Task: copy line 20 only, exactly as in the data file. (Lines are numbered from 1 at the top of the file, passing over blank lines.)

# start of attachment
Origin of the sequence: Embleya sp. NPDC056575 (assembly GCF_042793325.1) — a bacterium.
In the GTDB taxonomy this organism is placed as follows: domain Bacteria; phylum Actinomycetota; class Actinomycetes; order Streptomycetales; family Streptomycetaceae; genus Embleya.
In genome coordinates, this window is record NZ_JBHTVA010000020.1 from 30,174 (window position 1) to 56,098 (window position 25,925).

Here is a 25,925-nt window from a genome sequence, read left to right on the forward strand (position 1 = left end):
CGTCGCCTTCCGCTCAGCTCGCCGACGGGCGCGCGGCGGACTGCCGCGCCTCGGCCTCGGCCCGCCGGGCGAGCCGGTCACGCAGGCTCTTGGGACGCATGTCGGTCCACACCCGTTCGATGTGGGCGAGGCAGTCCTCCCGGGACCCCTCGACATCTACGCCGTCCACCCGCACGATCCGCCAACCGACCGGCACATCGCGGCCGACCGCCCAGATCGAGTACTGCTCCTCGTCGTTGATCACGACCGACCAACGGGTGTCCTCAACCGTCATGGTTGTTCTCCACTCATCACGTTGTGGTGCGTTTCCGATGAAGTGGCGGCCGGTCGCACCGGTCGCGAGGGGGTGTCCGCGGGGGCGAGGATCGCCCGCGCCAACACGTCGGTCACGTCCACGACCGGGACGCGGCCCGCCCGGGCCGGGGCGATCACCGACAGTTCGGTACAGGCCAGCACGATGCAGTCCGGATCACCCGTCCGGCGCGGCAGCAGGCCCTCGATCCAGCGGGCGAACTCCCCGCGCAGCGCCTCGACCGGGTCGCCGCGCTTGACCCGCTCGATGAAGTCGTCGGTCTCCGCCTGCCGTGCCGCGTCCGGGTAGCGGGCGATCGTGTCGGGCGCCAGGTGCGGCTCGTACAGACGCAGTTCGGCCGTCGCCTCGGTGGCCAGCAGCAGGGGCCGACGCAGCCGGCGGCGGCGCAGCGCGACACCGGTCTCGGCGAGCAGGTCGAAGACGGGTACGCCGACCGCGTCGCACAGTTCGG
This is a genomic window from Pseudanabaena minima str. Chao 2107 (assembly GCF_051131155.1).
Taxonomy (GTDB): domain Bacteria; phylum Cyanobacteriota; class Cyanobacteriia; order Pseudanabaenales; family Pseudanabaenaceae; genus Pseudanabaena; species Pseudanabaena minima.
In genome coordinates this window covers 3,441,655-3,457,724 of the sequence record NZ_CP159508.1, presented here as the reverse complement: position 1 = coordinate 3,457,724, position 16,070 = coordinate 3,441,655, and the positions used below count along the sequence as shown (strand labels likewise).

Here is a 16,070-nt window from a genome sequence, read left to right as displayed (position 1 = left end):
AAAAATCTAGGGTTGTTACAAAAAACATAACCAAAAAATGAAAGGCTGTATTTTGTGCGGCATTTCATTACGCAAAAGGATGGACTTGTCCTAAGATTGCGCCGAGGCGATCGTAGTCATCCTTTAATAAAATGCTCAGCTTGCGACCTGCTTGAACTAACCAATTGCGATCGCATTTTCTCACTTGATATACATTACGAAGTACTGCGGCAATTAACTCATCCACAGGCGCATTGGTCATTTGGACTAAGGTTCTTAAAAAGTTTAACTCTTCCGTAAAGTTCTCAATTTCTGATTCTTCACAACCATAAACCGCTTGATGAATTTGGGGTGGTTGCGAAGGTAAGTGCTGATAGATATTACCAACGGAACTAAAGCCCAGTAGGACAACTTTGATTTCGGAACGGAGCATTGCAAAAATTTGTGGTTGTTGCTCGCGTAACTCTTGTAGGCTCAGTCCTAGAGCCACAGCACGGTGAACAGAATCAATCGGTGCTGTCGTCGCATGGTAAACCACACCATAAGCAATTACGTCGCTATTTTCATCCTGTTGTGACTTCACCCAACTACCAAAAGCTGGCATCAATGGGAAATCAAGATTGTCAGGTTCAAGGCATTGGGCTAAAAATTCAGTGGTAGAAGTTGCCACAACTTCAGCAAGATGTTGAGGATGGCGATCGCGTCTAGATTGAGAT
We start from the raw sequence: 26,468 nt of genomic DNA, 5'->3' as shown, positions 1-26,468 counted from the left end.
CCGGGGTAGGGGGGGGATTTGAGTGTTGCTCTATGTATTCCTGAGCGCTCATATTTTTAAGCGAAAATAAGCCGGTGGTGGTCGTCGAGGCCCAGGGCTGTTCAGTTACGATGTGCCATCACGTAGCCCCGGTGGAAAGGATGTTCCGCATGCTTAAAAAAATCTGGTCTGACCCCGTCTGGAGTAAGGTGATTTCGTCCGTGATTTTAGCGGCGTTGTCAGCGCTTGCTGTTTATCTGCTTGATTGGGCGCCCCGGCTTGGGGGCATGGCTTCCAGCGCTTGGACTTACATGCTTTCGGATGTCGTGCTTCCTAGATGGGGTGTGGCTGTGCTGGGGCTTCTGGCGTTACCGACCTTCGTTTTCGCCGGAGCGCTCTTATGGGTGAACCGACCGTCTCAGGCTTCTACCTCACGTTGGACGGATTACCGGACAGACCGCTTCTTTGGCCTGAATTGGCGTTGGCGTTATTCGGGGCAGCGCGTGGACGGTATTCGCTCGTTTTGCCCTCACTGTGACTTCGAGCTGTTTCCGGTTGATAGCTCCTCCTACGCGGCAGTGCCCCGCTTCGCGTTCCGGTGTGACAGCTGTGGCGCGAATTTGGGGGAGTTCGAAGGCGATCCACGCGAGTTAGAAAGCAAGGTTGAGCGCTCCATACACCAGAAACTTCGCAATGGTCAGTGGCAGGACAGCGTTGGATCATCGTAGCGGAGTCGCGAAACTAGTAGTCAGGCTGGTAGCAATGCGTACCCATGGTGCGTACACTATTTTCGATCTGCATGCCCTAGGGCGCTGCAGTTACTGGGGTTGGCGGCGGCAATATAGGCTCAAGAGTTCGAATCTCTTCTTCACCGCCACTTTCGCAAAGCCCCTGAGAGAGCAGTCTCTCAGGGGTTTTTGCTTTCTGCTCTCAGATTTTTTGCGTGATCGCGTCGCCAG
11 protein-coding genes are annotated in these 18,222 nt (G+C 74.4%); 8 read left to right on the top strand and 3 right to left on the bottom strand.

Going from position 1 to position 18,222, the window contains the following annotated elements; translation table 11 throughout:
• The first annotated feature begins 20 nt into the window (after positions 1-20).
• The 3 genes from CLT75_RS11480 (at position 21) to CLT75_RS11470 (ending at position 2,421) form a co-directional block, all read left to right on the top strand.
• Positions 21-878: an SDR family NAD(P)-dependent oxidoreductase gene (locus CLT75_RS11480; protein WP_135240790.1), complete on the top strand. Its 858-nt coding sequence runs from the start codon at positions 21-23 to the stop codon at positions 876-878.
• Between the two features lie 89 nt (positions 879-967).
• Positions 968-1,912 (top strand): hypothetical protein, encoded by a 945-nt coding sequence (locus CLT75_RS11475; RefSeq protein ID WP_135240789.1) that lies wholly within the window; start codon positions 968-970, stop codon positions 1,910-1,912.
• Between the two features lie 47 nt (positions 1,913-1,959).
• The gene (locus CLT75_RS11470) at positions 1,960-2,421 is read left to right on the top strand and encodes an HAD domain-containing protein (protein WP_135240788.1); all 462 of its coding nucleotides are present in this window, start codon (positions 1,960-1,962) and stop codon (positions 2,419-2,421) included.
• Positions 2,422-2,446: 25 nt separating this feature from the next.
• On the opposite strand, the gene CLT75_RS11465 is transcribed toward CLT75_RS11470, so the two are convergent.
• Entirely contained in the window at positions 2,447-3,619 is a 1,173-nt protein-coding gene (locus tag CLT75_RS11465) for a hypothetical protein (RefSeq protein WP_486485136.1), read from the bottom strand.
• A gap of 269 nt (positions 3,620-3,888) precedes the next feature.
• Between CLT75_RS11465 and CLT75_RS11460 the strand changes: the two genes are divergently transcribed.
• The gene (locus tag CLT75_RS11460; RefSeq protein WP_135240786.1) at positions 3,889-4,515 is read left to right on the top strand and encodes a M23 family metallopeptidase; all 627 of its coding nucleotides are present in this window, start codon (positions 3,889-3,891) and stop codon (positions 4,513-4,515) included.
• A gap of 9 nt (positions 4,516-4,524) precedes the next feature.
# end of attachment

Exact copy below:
• Between the two features lie 47 nt (positions 1,913-1,959).